Life can be cruel. You work hard to create new and compelling content for your site. You’ve studied legitimate SEO techniques. Everything is going well and your site is getting decent page rank scores across the board. Then it hits. A search engine penalty comes out of nowhere and knocks your site out of the index. Talk about a bad day.
To be honest, most webmasters who get penalized know why it happened. They’ve used a myriad of overly aggressive (and often outright malicious) SEO techniques to try to egregiously manipulate their website’s position in search engine rankings. They often go to extraordinary lengths in an effort to game the system rather than do the legitimate work necessary to compete fairly for their page rank. We’re not concerned with those folks in this post. Instead, we’ll talk to the those folks who were working hard and trying to do what was right for their businesses by innocently but actively optimizing their sites who got dinged. It is frustrating, but it happens.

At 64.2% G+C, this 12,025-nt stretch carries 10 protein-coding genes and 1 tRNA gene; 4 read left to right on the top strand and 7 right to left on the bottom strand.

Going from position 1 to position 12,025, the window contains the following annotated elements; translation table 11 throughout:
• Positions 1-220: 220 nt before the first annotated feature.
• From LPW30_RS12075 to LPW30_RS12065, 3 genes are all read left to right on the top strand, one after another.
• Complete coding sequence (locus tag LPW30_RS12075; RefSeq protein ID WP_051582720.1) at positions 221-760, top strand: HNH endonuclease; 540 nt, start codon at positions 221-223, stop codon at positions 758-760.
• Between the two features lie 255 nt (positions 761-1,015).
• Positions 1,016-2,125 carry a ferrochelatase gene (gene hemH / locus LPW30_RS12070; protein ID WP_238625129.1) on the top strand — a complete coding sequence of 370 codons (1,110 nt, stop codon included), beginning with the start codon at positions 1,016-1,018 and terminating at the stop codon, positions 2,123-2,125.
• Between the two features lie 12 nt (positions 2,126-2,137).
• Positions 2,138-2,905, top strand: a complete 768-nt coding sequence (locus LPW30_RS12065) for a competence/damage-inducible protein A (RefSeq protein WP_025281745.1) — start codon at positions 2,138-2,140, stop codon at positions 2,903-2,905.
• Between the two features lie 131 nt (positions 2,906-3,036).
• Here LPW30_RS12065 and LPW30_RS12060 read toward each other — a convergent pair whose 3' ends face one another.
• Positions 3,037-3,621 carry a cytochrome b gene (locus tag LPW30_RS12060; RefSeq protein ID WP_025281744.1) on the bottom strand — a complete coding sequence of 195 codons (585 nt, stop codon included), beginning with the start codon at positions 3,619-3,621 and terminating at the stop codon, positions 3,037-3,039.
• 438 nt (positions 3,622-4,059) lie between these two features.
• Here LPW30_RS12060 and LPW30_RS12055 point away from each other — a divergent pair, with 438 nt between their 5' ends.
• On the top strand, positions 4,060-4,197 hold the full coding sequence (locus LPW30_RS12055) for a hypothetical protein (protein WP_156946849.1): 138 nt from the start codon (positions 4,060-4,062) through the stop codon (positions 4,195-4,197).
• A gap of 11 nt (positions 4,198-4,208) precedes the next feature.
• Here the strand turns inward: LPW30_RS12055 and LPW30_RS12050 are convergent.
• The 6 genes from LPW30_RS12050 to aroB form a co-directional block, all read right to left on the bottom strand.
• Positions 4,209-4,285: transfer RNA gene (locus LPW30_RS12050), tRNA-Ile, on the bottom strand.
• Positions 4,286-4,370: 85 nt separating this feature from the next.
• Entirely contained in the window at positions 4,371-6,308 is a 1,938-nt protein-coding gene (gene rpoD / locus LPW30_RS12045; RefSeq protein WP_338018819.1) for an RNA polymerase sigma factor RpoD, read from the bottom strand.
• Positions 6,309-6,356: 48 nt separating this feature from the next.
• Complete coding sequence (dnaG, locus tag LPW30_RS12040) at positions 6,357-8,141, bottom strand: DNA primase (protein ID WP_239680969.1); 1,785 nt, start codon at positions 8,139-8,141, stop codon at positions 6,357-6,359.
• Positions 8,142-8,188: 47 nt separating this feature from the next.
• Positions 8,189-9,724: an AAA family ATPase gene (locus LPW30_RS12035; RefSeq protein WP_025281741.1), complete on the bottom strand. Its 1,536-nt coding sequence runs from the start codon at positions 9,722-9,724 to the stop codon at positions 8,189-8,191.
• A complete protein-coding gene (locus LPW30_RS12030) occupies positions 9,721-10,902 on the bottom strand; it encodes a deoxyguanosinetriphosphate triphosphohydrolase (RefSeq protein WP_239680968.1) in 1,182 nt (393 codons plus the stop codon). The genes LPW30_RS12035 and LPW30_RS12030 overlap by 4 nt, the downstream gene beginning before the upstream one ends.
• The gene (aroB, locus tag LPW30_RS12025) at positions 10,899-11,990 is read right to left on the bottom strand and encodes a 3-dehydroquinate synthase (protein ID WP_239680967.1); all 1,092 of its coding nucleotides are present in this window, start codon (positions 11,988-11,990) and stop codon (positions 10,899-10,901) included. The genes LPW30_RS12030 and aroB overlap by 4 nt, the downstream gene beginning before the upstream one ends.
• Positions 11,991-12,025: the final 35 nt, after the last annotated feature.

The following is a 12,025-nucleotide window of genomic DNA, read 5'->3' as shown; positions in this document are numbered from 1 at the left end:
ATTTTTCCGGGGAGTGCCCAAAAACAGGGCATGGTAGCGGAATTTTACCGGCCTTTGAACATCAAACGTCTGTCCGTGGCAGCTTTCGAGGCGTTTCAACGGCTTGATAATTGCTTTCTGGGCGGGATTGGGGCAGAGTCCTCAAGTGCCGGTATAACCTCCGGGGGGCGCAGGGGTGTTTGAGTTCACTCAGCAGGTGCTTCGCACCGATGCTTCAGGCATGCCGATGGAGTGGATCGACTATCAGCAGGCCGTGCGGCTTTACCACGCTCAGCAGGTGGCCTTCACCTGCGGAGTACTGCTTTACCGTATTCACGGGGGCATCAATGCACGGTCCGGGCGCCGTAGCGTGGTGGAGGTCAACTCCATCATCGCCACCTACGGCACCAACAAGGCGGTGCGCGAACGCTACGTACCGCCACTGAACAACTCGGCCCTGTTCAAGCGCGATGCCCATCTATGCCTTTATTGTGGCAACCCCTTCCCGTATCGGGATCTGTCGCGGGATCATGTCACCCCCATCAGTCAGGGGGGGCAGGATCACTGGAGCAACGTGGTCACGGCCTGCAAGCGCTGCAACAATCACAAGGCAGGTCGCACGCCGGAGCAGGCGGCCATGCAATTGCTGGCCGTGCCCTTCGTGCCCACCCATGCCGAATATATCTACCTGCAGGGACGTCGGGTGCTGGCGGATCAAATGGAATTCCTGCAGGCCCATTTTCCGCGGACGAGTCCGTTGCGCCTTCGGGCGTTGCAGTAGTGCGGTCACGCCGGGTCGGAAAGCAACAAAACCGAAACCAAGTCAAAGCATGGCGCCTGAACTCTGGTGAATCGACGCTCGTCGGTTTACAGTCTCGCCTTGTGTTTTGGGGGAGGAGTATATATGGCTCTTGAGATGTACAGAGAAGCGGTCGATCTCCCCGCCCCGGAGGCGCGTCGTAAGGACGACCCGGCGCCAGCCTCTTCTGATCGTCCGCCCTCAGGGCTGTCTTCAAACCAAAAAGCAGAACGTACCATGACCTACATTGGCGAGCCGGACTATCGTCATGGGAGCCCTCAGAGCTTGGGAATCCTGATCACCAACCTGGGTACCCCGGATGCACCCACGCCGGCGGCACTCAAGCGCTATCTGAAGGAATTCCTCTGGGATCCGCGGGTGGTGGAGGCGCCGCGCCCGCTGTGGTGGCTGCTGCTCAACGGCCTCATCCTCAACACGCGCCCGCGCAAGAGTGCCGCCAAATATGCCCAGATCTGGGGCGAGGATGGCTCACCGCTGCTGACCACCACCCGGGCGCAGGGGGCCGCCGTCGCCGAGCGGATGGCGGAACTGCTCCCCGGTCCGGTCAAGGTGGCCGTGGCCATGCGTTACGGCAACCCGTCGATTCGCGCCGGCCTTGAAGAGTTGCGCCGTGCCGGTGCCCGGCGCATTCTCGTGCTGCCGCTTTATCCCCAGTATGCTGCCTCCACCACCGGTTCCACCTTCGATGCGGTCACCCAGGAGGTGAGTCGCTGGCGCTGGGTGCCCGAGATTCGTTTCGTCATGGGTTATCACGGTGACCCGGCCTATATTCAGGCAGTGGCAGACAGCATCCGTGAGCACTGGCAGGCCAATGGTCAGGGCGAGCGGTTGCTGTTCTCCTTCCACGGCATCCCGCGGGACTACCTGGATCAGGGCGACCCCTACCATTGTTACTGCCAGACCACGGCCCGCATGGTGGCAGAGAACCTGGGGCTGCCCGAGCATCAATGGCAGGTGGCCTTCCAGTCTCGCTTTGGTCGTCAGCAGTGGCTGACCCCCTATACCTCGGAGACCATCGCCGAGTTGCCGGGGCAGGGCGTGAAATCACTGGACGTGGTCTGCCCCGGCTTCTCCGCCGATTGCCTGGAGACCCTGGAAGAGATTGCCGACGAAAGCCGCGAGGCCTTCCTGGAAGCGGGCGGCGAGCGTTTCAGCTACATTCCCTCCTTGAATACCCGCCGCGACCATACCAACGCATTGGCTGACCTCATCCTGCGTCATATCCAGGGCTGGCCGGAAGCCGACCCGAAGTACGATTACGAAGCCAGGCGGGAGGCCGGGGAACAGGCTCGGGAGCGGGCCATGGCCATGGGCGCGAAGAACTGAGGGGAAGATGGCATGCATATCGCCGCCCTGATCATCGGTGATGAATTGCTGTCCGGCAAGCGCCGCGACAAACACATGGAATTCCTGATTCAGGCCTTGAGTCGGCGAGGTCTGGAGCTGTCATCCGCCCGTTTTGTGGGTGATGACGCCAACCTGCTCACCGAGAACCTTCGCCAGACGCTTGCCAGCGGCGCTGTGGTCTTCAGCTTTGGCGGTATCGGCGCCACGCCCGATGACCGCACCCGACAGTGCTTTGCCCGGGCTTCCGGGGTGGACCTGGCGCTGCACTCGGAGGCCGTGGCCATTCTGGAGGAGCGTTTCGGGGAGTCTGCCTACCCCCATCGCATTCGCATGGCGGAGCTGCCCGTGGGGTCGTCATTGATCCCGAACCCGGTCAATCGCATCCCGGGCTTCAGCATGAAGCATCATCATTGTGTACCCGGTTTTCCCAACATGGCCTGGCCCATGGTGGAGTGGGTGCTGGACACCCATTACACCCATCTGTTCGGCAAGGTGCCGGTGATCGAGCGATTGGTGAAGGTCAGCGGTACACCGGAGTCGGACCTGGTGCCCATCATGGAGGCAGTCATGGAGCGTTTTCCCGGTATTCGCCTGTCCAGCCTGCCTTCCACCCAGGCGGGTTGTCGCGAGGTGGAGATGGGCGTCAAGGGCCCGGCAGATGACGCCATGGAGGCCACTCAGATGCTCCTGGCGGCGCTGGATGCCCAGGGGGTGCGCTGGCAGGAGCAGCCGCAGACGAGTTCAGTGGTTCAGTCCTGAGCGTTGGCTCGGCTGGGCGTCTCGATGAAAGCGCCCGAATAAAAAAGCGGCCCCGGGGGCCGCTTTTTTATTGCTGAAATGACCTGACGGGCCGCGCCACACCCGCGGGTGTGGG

Because there are a small few who will go to such extremes to cheat, search engines have to go to great lengths to protect the integrity of their SERPs. So what happens if you got caught in the effort to stamp out malicious SEO when you are sure you are innocent of any overt crimes? Well, let’s walk through this.
Am I really in the penalty box?
Let’s confirm it. Go to Webmaster Center and log on (or sign in with a Windows Live ID for the first time and then add your site. Note you’ll need to have your site authenticated before you can use Webmaster Center tools).
Once signed in, click the site link you want to check on, and then click the link for the Summary tool. In the Site status section, does it say Blocked: Yes? In this case, No is good. Yes is bad.
How did I get here?